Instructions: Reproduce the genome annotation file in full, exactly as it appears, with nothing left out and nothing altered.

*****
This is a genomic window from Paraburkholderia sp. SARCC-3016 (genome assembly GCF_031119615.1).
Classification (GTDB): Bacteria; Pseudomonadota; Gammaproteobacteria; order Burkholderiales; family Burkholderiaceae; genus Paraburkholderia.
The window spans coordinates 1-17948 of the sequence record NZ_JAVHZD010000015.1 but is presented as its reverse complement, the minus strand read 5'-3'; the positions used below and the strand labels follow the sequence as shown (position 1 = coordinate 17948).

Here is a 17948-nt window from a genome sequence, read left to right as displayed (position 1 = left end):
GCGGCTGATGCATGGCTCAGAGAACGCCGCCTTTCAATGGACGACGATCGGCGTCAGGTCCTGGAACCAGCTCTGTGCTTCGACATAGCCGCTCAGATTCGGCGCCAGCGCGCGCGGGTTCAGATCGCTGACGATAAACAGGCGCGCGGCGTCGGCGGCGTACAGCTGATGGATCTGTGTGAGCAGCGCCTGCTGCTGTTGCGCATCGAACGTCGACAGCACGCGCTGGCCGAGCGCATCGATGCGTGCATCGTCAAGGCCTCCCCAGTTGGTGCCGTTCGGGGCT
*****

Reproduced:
This is a genomic window from Paraburkholderia sp. SARCC-3016 (genome assembly GCF_031119615.1).
Classification (GTDB): Bacteria; Pseudomonadota; Gammaproteobacteria; order Burkholderiales; family Burkholderiaceae; genus Paraburkholderia.
The window spans coordinates 1-17948 of the sequence record NZ_JAVHZD010000015.1 but is presented as its reverse complement, the minus strand read 5'-3'; the positions used below and the strand labels follow the sequence as shown (position 1 = coordinate 17948).

Here is a 17948-nt window from a genome sequence, read left to right as displayed (position 1 = left end):
GCGGCTGATGCATGGCTCAGAGAACGCCGCCTTTCAATGGACGACGATCGGCGTCAGGTCCTGGAACCAGCTCTGTGCTTCGACATAGCCGCTCAGATTCGGCGCCAGCGCGCGCGGGTTCAGATCGCTGACGATAAACAGGCGCGCGGCGTCGGCGGCGTACAGCTGATGGATCTGTGTGAGCAGCGCCTGCTGCTGTTGCGCATCGAACGTCGACAGCACGCGCTGGCCGAGCGCATCGATGCGTGCATCGTCAAGGCCTCCCCAGTTGGTGCCGTTCGGGGCT